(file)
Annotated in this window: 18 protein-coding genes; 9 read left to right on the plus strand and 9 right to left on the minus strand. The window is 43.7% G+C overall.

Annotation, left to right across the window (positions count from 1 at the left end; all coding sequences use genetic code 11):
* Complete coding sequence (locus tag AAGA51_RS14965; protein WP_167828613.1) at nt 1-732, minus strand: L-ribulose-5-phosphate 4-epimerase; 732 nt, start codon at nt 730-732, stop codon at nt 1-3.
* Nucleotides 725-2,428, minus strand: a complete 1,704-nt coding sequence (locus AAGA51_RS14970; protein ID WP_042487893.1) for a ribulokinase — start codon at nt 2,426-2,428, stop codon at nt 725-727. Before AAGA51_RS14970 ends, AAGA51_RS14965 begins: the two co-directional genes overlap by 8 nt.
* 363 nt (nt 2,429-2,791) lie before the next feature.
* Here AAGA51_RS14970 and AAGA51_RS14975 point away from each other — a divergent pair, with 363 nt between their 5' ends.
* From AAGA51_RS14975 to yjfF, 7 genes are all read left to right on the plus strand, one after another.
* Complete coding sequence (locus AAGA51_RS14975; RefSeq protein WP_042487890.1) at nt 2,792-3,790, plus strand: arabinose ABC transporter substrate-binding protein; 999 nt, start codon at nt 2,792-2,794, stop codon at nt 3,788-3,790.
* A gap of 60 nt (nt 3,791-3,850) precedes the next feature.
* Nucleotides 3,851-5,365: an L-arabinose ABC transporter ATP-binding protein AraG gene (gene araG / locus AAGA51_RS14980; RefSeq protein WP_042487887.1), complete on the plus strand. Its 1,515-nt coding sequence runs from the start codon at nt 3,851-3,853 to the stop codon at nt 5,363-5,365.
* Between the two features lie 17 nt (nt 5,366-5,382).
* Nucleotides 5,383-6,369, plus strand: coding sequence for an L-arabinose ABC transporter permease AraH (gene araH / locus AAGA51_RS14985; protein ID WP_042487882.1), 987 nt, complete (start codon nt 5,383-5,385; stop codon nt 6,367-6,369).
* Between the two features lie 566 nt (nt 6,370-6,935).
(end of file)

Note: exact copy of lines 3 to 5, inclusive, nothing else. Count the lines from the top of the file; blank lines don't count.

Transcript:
* Complete coding sequence (locus tag AAGA51_RS14965; protein WP_167828613.1) at nt 1-732, minus strand: L-ribulose-5-phosphate 4-epimerase; 732 nt, start codon at nt 730-732, stop codon at nt 1-3.
* Nucleotides 725-2,428, minus strand: a complete 1,704-nt coding sequence (locus AAGA51_RS14970; protein ID WP_042487893.1) for a ribulokinase — start codon at nt 2,426-2,428, stop codon at nt 725-727. Before AAGA51_RS14970 ends, AAGA51_RS14965 begins: the two co-directional genes overlap by 8 nt.
* 363 nt (nt 2,429-2,791) lie before the next feature.